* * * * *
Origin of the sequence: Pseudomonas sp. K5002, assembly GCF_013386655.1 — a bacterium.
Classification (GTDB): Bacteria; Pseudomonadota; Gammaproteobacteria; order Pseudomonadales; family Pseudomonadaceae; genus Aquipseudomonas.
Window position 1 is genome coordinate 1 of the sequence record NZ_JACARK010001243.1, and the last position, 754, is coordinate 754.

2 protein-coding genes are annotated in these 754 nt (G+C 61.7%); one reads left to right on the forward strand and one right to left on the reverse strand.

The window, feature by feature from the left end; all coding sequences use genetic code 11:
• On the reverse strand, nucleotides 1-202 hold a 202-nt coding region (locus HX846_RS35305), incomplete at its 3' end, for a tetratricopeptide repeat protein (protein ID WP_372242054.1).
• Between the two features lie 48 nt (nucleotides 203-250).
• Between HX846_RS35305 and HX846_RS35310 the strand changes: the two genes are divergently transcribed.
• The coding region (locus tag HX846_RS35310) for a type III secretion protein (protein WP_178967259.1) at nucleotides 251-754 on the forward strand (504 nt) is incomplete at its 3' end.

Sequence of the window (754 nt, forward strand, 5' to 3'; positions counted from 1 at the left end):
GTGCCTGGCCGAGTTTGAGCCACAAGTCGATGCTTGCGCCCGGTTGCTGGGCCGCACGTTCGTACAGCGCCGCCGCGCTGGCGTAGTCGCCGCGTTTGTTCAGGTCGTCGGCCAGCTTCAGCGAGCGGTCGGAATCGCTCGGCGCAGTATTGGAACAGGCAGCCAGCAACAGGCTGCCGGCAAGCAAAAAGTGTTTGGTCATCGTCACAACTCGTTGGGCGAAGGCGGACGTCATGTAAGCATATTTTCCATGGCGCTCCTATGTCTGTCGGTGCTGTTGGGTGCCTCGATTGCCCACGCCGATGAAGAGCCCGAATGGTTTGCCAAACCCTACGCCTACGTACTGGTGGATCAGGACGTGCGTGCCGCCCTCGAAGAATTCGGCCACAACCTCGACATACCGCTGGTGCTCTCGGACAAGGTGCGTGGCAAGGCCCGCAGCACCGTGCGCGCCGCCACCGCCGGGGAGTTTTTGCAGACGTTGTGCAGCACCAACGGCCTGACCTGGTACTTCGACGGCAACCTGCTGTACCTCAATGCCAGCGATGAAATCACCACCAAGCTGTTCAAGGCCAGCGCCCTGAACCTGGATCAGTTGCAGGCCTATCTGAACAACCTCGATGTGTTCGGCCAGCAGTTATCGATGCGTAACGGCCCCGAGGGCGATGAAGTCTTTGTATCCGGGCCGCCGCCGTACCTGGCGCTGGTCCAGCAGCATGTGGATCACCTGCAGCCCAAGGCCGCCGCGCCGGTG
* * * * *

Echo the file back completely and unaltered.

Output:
Origin of the sequence: Pseudomonas sp. K5002, assembly GCF_013386655.1 — a bacterium.
Classification (GTDB): Bacteria; Pseudomonadota; Gammaproteobacteria; order Pseudomonadales; family Pseudomonadaceae; genus Aquipseudomonas.
Window position 1 is genome coordinate 1 of the sequence record NZ_JACARK010001243.1, and the last position, 754, is coordinate 754.

2 protein-coding genes are annotated in these 754 nt (G+C 61.7%); one reads left to right on the forward strand and one right to left on the reverse strand.

The window, feature by feature from the left end; all coding sequences use genetic code 11:
• On the reverse strand, nucleotides 1-202 hold a 202-nt coding region (locus HX846_RS35305), incomplete at its 3' end, for a tetratricopeptide repeat protein (protein ID WP_372242054.1).
• Between the two features lie 48 nt (nucleotides 203-250).
• Between HX846_RS35305 and HX846_RS35310 the strand changes: the two genes are divergently transcribed.
• The coding region (locus tag HX846_RS35310) for a type III secretion protein (protein WP_178967259.1) at nucleotides 251-754 on the forward strand (504 nt) is incomplete at its 3' end.

Sequence of the window (754 nt, forward strand, 5' to 3'; positions counted from 1 at the left end):
GTGCCTGGCCGAGTTTGAGCCACAAGTCGATGCTTGCGCCCGGTTGCTGGGCCGCACGTTCGTACAGCGCCGCCGCGCTGGCGTAGTCGCCGCGTTTGTTCAGGTCGTCGGCCAGCTTCAGCGAGCGGTCGGAATCGCTCGGCGCAGTATTGGAACAGGCAGCCAGCAACAGGCTGCCGGCAAGCAAAAAGTGTTTGGTCATCGTCACAACTCGTTGGGCGAAGGCGGACGTCATGTAAGCATATTTTCCATGGCGCTCCTATGTCTGTCGGTGCTGTTGGGTGCCTCGATTGCCCACGCCGATGAAGAGCCCGAATGGTTTGCCAAACCCTACGCCTACGTACTGGTGGATCAGGACGTGCGTGCCGCCCTCGAAGAATTCGGCCACAACCTCGACATACCGCTGGTGCTCTCGGACAAGGTGCGTGGCAAGGCCCGCAGCACCGTGCGCGCCGCCACCGCCGGGGAGTTTTTGCAGACGTTGTGCAGCACCAACGGCCTGACCTGGTACTTCGACGGCAACCTGCTGTACCTCAATGCCAGCGATGAAATCACCACCAAGCTGTTCAAGGCCAGCGCCCTGAACCTGGATCAGTTGCAGGCCTATCTGAACAACCTCGATGTGTTCGGCCAGCAGTTATCGATGCGTAACGGCCCCGAGGGCGATGAAGTCTTTGTATCCGGGCCGCCGCCGTACCTGGCGCTGGTCCAGCAGCATGTGGATCACCTGCAGCCCAAGGCCGCCGCGCCGGTG